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He wrote his first poem aged 10 as a school assignment. Armitage first studied at Colne Valley High School, Linthwaite, and went on to study geography at Portsmouth Polytechnic. He was a postgraduate student at the University of Manchester, where his MA thesis concerned the effects of television violence on young offenders. Finding himself jobless after graduation, he decided to train as a probation officer, like his father before him. Around this time he began writing poetry more seriously. He worked as a probation officer in Greater Manchester until 1994.
His first poetry collection was called Human Geography (1988). He published Zoom! in 1989.
Armitage's poetry collections include Book of Matches (1993) and The Dead Sea Poems (1995). He has written two novels, Little Green Man (2001) and The White Stuff (2004), as well as All Points North (1998), a collection of essays on Northern England. He produced a dramatised version of Homer's Odyssey and a collection of poetry entitled Tyrannosaurus Rex Versus The Corduroy Kid (which was shortlisted for the T.S. Eliot Prize), both of which were published in July 2006. Many of Armitage's poems appear in the AQA (Assessment and Qualifications Alliance) GCSE syllabus for English Literature in the United Kingdom. These include "Homecoming", "Extract from Out of the Blue", "November", "Kid", "Hitcher", "Remains", and a selection of poems from Book of Matches, most notably of these "Mother any distance...". His work also appears on CCEA's GCSE English Literature course.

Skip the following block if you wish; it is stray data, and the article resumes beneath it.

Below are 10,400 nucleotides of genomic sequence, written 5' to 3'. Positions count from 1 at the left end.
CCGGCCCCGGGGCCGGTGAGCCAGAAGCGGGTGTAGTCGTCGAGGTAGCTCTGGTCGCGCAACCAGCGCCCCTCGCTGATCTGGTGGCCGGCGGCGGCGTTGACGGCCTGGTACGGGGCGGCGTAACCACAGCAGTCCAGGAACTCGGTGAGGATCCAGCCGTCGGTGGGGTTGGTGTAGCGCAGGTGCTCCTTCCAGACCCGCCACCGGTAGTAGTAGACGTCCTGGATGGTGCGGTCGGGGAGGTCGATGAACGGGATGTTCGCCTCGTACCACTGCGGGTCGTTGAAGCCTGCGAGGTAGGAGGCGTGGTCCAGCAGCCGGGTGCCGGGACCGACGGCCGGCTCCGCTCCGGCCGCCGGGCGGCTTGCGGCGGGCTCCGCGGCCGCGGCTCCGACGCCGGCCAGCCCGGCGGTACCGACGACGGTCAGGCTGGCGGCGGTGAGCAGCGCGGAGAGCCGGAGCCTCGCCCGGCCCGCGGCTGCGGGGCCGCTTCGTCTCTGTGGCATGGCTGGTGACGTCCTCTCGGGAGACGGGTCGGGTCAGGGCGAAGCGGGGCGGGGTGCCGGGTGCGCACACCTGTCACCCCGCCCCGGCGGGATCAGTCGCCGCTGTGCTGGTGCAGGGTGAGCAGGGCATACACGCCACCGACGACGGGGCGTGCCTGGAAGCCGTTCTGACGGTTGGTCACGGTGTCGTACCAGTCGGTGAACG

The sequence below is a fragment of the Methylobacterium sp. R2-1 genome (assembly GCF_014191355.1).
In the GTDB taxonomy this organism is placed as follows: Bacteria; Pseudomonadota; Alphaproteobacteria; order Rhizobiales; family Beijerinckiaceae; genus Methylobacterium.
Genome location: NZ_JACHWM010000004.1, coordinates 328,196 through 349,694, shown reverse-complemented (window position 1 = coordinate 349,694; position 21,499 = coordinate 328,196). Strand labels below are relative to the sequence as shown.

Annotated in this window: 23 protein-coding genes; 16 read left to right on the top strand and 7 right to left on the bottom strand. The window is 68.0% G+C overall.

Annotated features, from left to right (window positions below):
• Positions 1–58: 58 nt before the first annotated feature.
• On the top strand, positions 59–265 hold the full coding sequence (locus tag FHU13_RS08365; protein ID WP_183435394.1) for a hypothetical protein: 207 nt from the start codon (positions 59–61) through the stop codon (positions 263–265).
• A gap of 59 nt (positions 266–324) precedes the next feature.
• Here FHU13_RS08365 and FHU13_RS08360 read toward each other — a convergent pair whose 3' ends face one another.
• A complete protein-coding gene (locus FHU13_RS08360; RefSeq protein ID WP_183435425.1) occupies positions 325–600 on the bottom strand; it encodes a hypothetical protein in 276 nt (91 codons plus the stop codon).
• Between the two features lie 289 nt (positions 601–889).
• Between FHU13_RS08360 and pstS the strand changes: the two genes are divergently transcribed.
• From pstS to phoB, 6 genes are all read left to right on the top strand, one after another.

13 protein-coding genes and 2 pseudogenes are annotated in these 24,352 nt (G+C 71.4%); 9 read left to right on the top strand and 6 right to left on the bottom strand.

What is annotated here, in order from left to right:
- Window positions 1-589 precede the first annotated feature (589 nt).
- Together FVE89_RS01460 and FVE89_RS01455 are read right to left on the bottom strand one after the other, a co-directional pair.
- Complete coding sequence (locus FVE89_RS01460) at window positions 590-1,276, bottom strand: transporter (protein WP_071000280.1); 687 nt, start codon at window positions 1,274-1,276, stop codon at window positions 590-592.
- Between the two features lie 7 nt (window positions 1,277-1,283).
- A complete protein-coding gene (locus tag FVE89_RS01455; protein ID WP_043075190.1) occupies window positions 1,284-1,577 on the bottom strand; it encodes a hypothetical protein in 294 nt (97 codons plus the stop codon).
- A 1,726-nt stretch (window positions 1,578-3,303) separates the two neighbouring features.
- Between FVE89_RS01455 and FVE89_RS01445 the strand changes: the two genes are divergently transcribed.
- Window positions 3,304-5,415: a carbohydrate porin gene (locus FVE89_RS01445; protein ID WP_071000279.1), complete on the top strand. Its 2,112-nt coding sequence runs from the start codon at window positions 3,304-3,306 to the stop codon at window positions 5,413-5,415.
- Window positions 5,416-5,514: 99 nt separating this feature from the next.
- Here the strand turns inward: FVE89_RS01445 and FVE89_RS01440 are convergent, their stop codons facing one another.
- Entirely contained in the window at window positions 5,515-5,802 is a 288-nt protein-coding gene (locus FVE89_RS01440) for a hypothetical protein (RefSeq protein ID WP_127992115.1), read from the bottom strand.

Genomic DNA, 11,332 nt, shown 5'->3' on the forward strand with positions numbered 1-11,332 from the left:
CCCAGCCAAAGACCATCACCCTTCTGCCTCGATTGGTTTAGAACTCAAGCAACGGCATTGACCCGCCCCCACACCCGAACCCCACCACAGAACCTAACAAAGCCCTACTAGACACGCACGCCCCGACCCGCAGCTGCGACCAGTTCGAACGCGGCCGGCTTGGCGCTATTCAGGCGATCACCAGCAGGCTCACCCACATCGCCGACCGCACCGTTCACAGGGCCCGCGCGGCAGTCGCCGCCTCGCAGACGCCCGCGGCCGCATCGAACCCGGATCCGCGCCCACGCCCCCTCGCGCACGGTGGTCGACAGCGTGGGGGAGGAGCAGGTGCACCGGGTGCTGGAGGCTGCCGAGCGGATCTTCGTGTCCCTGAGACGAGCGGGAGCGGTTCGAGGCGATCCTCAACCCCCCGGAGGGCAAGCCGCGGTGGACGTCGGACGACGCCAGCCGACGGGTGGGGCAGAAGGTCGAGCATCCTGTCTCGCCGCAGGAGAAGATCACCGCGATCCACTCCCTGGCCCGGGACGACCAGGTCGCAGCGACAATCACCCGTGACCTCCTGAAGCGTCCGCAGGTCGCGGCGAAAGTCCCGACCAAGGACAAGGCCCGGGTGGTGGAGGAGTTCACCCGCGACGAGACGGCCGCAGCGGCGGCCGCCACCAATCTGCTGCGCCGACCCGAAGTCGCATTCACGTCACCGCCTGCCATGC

Armitage also writes for radio, television, film and stage. He is the author of five stage plays, including Mister Heracles, a version of Euripides' The Madness of Heracles. The Last Days of Troy premiered at Shakespeare's Globe in June 2014. He was commissioned in 1996 by the National Theatre in London to write Eclipse for the National Connections series, a play inspired by the real-life disappearance of a girl in Hebden Bridge, and set at the time of the 1999 solar eclipse in Cornwall.